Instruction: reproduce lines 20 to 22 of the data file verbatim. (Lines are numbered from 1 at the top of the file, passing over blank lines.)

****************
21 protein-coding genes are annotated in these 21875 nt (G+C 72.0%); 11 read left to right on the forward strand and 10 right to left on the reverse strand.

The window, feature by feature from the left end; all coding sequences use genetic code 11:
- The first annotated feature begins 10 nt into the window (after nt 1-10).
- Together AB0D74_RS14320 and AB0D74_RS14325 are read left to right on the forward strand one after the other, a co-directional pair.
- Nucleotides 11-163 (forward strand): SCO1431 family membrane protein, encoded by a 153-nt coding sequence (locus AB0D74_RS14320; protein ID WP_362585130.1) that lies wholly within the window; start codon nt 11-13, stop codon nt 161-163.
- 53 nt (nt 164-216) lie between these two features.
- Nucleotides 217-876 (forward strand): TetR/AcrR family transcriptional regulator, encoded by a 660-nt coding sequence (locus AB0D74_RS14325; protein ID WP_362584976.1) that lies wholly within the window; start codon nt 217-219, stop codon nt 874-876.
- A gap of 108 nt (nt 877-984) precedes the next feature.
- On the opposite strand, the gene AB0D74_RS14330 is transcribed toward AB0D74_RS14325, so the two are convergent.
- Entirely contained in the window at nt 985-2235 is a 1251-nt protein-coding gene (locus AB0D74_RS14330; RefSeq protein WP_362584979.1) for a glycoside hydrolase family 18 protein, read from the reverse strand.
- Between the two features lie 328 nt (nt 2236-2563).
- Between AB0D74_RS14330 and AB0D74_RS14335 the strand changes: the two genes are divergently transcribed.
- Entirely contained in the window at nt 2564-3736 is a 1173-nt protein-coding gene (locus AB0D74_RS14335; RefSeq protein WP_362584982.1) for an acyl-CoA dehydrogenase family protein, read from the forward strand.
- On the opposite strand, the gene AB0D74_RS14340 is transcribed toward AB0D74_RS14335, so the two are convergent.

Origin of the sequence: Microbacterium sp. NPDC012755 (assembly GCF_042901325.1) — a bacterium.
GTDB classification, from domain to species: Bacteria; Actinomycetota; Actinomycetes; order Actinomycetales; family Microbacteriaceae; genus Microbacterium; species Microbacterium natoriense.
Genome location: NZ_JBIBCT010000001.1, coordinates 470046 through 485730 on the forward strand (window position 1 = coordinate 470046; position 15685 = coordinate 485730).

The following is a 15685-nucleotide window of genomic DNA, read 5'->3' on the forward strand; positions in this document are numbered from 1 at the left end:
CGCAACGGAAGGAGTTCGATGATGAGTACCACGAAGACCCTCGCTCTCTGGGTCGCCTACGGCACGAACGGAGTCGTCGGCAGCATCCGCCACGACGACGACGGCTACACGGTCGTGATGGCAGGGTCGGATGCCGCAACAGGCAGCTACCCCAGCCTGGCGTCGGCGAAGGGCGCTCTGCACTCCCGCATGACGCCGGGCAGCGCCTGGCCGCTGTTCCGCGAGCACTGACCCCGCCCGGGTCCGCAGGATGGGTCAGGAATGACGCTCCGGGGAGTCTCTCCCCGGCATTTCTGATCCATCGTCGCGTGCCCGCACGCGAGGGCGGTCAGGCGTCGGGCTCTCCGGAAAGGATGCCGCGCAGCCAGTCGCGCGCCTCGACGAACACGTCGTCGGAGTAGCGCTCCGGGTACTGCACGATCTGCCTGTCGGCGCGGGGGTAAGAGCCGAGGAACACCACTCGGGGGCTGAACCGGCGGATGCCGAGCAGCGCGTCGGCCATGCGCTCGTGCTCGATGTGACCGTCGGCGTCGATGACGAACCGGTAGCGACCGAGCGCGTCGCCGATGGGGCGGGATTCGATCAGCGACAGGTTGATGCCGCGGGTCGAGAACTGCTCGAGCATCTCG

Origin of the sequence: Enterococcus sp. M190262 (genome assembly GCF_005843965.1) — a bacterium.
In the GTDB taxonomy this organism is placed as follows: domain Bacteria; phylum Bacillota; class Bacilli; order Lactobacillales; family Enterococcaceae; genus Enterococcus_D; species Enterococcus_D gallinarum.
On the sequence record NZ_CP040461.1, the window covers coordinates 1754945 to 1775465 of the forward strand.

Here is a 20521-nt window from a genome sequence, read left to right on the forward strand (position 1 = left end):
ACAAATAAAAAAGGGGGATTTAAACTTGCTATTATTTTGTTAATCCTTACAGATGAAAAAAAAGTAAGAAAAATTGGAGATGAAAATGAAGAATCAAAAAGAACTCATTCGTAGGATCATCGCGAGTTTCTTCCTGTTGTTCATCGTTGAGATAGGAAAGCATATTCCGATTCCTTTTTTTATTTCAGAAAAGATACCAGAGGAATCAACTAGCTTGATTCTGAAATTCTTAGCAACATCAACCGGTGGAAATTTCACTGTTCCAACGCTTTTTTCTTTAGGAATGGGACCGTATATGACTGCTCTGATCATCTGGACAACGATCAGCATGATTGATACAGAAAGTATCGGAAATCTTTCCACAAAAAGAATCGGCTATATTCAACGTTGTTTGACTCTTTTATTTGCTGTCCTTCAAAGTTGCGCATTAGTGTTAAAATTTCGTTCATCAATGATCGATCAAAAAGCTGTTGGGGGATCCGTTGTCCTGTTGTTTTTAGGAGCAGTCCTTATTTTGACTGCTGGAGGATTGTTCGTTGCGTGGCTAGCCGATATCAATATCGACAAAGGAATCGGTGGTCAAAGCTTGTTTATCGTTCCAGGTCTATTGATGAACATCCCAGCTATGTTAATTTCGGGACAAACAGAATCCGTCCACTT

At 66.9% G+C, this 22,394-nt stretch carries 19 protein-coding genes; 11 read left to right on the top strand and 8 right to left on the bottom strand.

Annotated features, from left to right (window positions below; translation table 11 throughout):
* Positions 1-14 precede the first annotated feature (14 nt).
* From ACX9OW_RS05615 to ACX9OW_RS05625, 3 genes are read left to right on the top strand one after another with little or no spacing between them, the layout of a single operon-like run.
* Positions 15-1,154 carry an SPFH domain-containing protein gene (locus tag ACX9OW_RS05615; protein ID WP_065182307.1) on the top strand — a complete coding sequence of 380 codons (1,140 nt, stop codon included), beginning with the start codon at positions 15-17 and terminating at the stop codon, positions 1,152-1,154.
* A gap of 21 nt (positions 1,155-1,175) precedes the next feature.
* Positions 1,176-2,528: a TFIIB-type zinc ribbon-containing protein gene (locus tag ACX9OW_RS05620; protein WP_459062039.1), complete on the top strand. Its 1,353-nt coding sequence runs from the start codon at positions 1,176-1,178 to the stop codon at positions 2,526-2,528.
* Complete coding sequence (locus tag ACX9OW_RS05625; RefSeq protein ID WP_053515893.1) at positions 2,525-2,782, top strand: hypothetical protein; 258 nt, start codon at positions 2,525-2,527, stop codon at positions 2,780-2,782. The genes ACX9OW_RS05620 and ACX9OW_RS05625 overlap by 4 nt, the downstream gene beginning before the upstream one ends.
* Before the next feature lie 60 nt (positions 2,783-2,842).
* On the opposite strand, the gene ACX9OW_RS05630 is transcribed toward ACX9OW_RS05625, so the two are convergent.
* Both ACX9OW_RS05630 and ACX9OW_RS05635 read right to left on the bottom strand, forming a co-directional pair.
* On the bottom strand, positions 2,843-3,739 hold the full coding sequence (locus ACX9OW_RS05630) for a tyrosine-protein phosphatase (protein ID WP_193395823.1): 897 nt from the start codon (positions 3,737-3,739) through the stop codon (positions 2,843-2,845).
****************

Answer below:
Origin of the sequence: Enterococcus sp. M190262 (genome assembly GCF_005843965.1) — a bacterium.
In the GTDB taxonomy this organism is placed as follows: domain Bacteria; phylum Bacillota; class Bacilli; order Lactobacillales; family Enterococcaceae; genus Enterococcus_D; species Enterococcus_D gallinarum.
On the sequence record NZ_CP040461.1, the window covers coordinates 1754945 to 1775465 of the forward strand.